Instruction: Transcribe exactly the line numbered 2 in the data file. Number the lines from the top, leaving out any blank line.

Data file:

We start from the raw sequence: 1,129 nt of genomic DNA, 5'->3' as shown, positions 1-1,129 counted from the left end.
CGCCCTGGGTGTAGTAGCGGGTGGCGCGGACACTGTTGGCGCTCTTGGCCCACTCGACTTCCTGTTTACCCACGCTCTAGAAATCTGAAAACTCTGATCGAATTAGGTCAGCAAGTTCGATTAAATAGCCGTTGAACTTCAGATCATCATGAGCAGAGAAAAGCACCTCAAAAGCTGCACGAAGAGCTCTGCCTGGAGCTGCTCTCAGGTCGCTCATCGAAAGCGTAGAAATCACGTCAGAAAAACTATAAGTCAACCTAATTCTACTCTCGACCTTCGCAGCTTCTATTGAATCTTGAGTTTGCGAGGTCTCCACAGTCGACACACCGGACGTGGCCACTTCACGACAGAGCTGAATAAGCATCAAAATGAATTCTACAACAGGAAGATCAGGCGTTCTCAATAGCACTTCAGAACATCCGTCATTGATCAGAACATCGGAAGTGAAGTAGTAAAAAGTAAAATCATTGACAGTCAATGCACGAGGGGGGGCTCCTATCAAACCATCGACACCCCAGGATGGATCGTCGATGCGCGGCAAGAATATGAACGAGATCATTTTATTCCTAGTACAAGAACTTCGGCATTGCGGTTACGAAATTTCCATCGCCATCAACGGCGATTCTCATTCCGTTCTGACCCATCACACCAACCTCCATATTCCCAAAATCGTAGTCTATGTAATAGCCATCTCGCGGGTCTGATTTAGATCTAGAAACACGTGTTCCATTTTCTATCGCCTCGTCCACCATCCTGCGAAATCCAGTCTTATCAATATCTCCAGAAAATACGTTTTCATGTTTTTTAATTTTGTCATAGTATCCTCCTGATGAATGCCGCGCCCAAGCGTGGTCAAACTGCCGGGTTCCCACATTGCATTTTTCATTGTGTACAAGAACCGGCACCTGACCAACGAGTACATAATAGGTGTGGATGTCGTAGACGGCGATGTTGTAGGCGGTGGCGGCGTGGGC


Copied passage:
CGCCCTGGGTGTAGTAGCGGGTGGCGCGGACACTGTTGGCGCTCTTGGCCCACTCGACTTCCTGTTTACCCACGCTCTAGAAATCTGAAAACTCTGATCGAATTAGGTCAGCAAGTTCGATTAAATAGCCGTTGAACTTCAGATCATCATGAGCAGAGAAAAGCACCTCAAAAGCTGCACGAAGAGCTCTGCCTGGAGCTGCTCTCAGGTCGCTCATCGAAAGCGTAGAAATCACGTCAGAAAAACTATAAGTCAACCTAATTCTACTCTCGACCTTCGCAGCTTCTATTGAATCTTGAGTTTGCGAGGTCTCCACAGTCGACACACCGGACGTGGCCACTTCACGACAGAGCTGAATAAGCATCAAAATGAATTCTACAACAGGAAGATCAGGCGTTCTCAATAGCACTTCAGAACATCCGTCATTGATCAGAACATCGGAAGTGAAGTAGTAAAAAGTAAAATCATTGACAGTCAATGCACGAGGGGGGGCTCCTATCAAACCATCGACACCCCAGGATGGATCGTCGATGCGCGGCAAGAATATGAACGAGATCATTTTATTCCTAGTACAAGAACTTCGGCATTGCGGTTACGAAATTTCCATCGCCATCAACGGCGATTCTCATTCCGTTCTGACCCATCACACCAACCTCCATATTCCCAAAATCGTAGTCTATGTAATAGCCATCTCGCGGGTCTGATTTAGATCTAGAAACACGTGTTCCATTTTCTATCGCCTCGTCCACCATCCTGCGAAATCCAGTCTTATCAATATCTCCAGAAAATACGTTTTCATGTTTTTTAATTTTGTCATAGTATCCTCCTGATGAATGCCGCGCCCAAGCGTGGTCAAACTGCCGGGTTCCCACATTGCATTTTTCATTGTGTACAAGAACCGGCACCTGACCAACGAGTACATAATAGGTGTGGATGTCGTAGACGGCGATGTTGTAGGCGGTGGCGGCGTGGGC